By James Careless
Pavement management systems (PMS) bring order to the world of roadway construction, maintenance and replacement. Such systems employ a mix of historical construction/material data, ongoing on-site road testing and specialized software to generate useful, reality-based information for government decision-makers.
“Today’s pavement management system is a computerized analysis tool that agencies use to evaluate different investment strategies so they can maximize performance within constrained funding levels,” said Katie Zimmerman, president of the civil engineering firm Applied Pavement Technology in Urbana, Illinois. “It enables agencies to determine how much money is needed to achieve different performance targets so decision makers have a realistic idea of what can be achieved.”
Having access to accurate PMS data helps ensure that the goals set for road maintenance by those in charge is in line with the money they allocate to these goals. “I’ve seen city councils and boards set targets indicating that 80 percent of their local roads should be in good condition without even knowing whether the available funding is adequate to meet that goal,” said Zimmerman. “Pavement management systems facilitate the type of analysis that’s needed to determine a realistic target for the expected funding levels.”
Making a difference in Washington
The Washington State Department of Transportation (WSDOT) has been using a pavement management system since the 1970s. “We started it out on a mainframe, migrated to a microcomputer, and today our pavement management system is web-based,” said David Luhr, WSDOT’s pavement management engineer. Thanks to the state’s efforts to retain and store road construction contracts and related information, “we’ve got a good idea what kinds of pavement we have where, and when/how it was built,” Luhr said. “We also do condition evaluations of our roadways on an annual basis, to keep our database up to date.”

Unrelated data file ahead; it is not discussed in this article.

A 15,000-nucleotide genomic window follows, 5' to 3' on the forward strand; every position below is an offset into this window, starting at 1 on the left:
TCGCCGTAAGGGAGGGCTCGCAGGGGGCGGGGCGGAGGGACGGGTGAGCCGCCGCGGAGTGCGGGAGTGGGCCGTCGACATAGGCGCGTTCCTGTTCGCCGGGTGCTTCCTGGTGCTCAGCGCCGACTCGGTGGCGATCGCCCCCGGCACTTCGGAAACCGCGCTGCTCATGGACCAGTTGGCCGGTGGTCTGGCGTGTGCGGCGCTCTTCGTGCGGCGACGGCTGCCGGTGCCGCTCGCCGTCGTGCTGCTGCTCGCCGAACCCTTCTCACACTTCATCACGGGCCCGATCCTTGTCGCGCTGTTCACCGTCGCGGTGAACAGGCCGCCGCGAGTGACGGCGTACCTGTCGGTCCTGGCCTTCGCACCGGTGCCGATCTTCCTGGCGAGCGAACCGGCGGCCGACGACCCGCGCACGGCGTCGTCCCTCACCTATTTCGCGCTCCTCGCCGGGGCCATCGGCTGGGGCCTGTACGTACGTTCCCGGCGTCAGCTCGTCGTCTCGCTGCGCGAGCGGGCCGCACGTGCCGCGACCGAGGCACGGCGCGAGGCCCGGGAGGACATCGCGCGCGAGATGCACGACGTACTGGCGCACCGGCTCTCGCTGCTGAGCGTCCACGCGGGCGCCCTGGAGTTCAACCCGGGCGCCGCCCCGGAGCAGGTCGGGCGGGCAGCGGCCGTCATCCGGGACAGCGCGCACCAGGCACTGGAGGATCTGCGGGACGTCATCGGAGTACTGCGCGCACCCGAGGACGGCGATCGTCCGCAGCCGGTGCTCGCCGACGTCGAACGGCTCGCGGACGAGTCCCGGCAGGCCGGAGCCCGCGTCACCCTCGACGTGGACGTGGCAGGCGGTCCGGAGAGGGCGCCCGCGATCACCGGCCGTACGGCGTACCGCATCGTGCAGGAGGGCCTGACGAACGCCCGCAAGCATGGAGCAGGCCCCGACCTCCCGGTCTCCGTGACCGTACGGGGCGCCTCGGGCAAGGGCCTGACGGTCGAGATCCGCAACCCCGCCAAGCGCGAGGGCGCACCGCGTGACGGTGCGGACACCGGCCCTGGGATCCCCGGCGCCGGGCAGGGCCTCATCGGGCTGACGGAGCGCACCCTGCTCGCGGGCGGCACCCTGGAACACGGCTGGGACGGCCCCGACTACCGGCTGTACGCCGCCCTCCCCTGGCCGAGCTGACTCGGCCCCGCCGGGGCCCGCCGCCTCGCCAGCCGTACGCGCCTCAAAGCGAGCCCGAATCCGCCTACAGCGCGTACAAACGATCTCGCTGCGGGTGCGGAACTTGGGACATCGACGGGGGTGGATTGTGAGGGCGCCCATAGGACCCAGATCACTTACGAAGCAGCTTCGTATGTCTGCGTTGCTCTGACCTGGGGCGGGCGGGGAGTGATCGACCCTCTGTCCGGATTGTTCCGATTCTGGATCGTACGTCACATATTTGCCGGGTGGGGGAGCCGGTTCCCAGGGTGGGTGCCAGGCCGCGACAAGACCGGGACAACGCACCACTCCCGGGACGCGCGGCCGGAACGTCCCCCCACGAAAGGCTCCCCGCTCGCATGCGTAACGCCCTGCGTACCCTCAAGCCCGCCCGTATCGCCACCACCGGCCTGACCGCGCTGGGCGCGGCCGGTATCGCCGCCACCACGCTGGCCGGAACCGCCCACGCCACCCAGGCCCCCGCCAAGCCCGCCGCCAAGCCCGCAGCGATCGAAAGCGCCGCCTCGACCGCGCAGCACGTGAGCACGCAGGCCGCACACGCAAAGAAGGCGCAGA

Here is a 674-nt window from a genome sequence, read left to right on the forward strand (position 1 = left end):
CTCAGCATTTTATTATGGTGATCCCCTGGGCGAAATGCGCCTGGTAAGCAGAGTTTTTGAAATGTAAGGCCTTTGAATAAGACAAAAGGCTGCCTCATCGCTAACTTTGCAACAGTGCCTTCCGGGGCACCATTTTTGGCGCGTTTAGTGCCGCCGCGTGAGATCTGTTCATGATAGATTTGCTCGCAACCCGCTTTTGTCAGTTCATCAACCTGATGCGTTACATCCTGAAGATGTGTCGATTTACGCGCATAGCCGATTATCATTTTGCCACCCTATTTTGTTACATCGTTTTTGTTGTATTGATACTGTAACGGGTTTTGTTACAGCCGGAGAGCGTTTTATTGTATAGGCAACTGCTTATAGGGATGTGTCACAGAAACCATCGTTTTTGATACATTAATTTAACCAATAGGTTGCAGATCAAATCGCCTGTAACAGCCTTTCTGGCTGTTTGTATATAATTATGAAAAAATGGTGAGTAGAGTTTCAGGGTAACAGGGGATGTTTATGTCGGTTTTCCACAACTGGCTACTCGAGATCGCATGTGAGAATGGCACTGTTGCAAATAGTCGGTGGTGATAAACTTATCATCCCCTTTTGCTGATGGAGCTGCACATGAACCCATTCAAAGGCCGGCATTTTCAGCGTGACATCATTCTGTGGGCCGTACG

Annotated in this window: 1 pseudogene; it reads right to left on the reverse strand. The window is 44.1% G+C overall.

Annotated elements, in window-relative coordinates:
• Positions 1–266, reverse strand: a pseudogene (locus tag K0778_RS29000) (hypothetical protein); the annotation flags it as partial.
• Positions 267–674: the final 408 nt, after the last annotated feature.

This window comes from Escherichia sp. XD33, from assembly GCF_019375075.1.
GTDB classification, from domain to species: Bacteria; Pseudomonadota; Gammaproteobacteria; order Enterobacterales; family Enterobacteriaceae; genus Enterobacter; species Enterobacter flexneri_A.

Over the years, WSDOT has added capabilities to its pavement management system, with an eye to providing WSDOT managers and their political masters with meaningful, fact-based road condition information. “For instance, we can now evaluate the cost of road resurfacing on specific highways on an annual basis, using units of dollars per lane mile per year,” said Tim Rydholm, WSDOT’s pavement management system administrator. “This tells us how cost-effective each kind of available asphalt and concrete road treatment is over time; including how much it costs to maintain it.”
The result? Using its pavement management system, WSDOT is able to get more value out of its transportation budget dollars. In particular, having access to detailed PMS information allows road managers to extend the useful life and road quality through preventive maintenance and pavement rehabilitation, rather than letting highways deteriorate to the point of expensive replacement.
Tech trends in pavement management systems
The advent of computer technology has radically improved the detail and accuracy of road measurement technology that inform pavement management systems.
Many of these ‘tech tools’ are truck-based, such as the Rolling Wheel Deflectometer (RWD). Designed to detect asphalt highway ‘deflections’ (downward movement of the roadbed when weight is applied) as a measure of the roadway’s structural integrity and stiffness, the RWD allows such measurements to be taken at highway speeds. This eliminates the need to close lanes to regular traffic during roadway evaluations. “Data can be collected on 200 to 300 miles per day and can usually be done without additional traffic control vehicles,” noted the Federal Highway Administration’s (FHWA) website. “The data are used to provide a ‘structural map’ of an entire highway network and to target areas for detailed inspection and testing using a Falling Weight Deflectometer, coring or other static types of testing.”